Uncovering Oklahoma visited Osteria, an Italian restaurant from Chefs Fabio Viviani and Jonathon Stranger in the Nichols Hills Plaza for this week’s featured video. In essence, Jonathon Stranger describes Osteria as being a simple, casual experience that’s enhanced with great service and fresh, in-house pasta.
From the backyard to a food truck and now brick-and-mortar, Uncovering Oklahoma visited Chris and Nicole Cornish, the owners of Cornish Smokehouse, an Oklahoma City restaurant that does more than just BBQ. They specialize in jerk cuisine and delicious wood-smoked meats worth trying.
The Vanessa House Beer Company began when five friends were looking for a way to continue to hang out after college. What started as a simple homebrewing session has grown into a full-time business in Oklahoma City’s Automobile Alley district.
In this Uncovering Oklahoma story, we hear from all five co-owners as well as their first hire.
Uncovering Oklahoma’s Thanksgiving Special is an interview with Theresa Zaizar, Mel Roberts, and Carl Victor Moore of the upbeat Jazz band, Amante. The band members share their musical history, what people can expect when attending or booking one of their shows, and then they perform their original song, ‘Til Your Tears Are Gone. Joining them on the song is Maurice Johnson on Guitar and James Keys on drums.
OSO in the Paseo Arts District is a taco shop with different tacos and cocktails than you’re going to find anywhere else in Oklahoma City. It’s nice enough to enjoy for a casual date night or drop by for lunch in your yoga outfit.
Reviving the golden era of arcade games, EightyThree in Moore is a museum-style nostalgic-trip arcade. With games like Tron, Frogger, Pac-Man, Donkey Kong, Sinistar, and more, EightyThree operates on a flat admission fee for unlimited play of the arcade games, with only the pinball machines being coin-operated. In this Uncovering Oklahoma interview, Dean Wenzel shares the story of why he started the business and what visitors can expect.
Café Cuvée is an approachable French-style bistro in the heart of Oklahoma City’s Midtown District. They serve French classics in a comfortable atmosphere that’s fitting for meeting with friends, business, bunch, and date nights. A special trait of Café Cuvée is their table-side service where they prepare dishes like their Dover Sole in front of you.
In this Uncovering Oklahoma interview, we hear from Kurt Fleischfresser, the Culinary Director of Coury Hospitality; Shawn Rogers, General Manager of Ambassador Hotel; and Taylor Desjarlais, Executive Chef, Café Cuvée.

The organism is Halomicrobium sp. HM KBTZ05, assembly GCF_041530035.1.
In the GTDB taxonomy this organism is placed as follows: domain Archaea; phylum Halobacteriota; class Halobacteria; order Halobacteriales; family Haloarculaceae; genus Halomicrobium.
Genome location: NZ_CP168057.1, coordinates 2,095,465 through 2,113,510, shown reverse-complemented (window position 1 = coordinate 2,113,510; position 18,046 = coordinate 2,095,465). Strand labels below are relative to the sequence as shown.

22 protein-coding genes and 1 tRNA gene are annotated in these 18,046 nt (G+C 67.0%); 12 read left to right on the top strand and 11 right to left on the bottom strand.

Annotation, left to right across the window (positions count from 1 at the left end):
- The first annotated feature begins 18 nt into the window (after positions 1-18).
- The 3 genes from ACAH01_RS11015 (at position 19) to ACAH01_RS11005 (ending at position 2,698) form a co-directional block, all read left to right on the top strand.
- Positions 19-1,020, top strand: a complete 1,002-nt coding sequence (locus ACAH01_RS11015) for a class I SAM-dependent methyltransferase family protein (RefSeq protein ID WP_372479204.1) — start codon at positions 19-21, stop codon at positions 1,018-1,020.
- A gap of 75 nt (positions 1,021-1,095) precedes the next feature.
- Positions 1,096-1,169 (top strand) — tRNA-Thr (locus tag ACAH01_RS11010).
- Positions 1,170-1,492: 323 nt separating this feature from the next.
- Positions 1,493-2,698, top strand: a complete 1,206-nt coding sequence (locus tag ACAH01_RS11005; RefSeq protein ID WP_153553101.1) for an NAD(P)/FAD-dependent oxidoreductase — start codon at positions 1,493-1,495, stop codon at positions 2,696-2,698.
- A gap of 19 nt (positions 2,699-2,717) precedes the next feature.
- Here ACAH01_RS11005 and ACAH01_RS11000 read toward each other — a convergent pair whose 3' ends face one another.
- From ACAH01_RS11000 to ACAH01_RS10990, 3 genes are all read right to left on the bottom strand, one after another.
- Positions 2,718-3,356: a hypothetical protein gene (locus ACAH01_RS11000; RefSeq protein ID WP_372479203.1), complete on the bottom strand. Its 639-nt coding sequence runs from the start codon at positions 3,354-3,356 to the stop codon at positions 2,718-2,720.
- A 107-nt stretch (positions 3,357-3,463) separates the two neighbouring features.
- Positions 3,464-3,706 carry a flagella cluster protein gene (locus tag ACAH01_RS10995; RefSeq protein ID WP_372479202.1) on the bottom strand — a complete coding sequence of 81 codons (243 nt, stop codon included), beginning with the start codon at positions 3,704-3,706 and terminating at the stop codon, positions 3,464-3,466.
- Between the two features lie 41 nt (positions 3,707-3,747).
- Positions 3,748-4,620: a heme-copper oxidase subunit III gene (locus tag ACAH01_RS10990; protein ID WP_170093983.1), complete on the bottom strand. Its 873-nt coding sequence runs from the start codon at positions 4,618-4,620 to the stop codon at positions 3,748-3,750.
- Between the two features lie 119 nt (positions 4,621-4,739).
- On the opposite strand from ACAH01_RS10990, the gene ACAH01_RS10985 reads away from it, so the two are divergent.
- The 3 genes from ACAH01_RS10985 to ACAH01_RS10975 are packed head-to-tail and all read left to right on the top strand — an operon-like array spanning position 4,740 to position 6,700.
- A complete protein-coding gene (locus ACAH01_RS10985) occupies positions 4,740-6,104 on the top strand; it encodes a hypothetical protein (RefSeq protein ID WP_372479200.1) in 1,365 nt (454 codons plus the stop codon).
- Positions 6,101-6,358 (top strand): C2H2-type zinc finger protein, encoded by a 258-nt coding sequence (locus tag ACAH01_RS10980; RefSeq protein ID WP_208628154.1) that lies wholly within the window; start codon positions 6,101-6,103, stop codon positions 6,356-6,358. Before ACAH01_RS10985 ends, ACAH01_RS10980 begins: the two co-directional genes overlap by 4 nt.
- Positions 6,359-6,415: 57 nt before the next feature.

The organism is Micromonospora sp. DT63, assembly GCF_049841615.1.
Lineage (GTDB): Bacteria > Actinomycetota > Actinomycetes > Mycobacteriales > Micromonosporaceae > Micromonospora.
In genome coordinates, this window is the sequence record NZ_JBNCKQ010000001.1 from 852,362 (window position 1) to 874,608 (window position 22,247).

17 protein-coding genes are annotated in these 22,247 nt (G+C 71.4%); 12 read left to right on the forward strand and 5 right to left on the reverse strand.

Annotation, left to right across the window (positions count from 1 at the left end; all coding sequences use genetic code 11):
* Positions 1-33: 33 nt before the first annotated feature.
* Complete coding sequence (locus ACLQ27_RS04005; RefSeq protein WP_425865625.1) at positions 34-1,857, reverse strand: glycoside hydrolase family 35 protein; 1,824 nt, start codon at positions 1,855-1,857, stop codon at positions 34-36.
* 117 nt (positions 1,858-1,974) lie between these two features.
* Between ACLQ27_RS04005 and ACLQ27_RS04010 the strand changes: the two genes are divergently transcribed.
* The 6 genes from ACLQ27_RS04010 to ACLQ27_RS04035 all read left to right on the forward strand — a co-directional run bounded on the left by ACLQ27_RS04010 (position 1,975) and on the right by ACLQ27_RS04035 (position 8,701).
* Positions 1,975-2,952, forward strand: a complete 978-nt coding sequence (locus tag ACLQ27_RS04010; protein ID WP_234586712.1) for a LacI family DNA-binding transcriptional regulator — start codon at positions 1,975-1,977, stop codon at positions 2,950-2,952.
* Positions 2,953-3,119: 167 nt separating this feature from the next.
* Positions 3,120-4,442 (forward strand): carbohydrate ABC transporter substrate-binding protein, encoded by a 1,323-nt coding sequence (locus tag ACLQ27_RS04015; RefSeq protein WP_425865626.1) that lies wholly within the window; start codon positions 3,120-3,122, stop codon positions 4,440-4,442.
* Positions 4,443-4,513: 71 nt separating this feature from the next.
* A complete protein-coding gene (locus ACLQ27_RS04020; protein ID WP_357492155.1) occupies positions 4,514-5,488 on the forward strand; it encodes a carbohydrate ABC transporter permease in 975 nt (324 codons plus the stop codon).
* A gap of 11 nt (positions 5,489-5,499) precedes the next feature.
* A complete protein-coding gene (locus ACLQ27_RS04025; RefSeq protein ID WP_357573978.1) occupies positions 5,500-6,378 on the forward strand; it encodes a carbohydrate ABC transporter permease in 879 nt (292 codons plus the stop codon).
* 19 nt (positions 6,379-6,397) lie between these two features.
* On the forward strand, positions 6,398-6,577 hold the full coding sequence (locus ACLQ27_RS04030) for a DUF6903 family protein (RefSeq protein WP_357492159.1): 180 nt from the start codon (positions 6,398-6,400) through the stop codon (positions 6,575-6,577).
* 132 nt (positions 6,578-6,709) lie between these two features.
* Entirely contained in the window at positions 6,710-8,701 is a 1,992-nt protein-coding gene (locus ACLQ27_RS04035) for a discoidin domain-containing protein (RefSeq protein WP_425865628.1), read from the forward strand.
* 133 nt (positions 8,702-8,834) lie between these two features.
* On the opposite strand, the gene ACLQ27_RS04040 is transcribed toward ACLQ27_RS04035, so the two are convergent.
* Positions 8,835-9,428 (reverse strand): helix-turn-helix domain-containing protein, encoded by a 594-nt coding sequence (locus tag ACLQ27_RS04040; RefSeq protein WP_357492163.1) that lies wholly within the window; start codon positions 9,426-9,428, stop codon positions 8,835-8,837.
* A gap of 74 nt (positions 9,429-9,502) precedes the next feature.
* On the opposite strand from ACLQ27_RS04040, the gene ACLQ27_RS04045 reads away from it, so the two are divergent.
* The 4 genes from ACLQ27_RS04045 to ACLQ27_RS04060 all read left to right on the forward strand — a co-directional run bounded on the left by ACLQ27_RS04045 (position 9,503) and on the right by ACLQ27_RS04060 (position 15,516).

Oklahoma City’s Boathouse District has been struck by terrestrial gamma-rays, transforming RIVERSPORT into RIVERSCREAM. Help contain the zombies before they escape and terrorize the city by maneuvering the challenges on the six-story Sky Trail to find explosive transformers proven to reverse the effects of the gamma-rays.
Mike Knopp, OKC Boathouse Foundation Executive Director; and John Riggs, Senior Director, Operations and Events share what courageous citizens can do at the family-friendly RIVERSCREAM on Fridays and Saturdays in October.
For more Halloween attractions and events, be sure to check out Uncovering Oklahoma’s Halloween Guide.
Whiteout is an installation by artist Erwin Redl (born in Austria, based out of Ohio and New York) that uses a grid of 550 suspended LED bulbs to animate Campbell Art Park next to Oklahoma Contemporary. The bulbs turn off and on according to a computer program, creating a series of moving patterns that work in tandem with the surrounding environment.
Originally commissioned for Madison Square Park Conservancy in New York City in 2017, Whiteout has been modified by the artist specifically for Oklahoma City. In response to the larger location, Redl built a more intricate layout and to create more complex sequences of animation.
Redl became well known for light installations that played across the facades of buildings. In this incarnation of Whiteout, the lights in the middle of the park interact with nature, reflecting off the grass and trees, swaying as the Oklahoma wind blows. In New York, Whiteout was surrounded by skyscrapers and honking cars. In Oklahoma City, the installation has a more serene environment, and at night, access to the stars.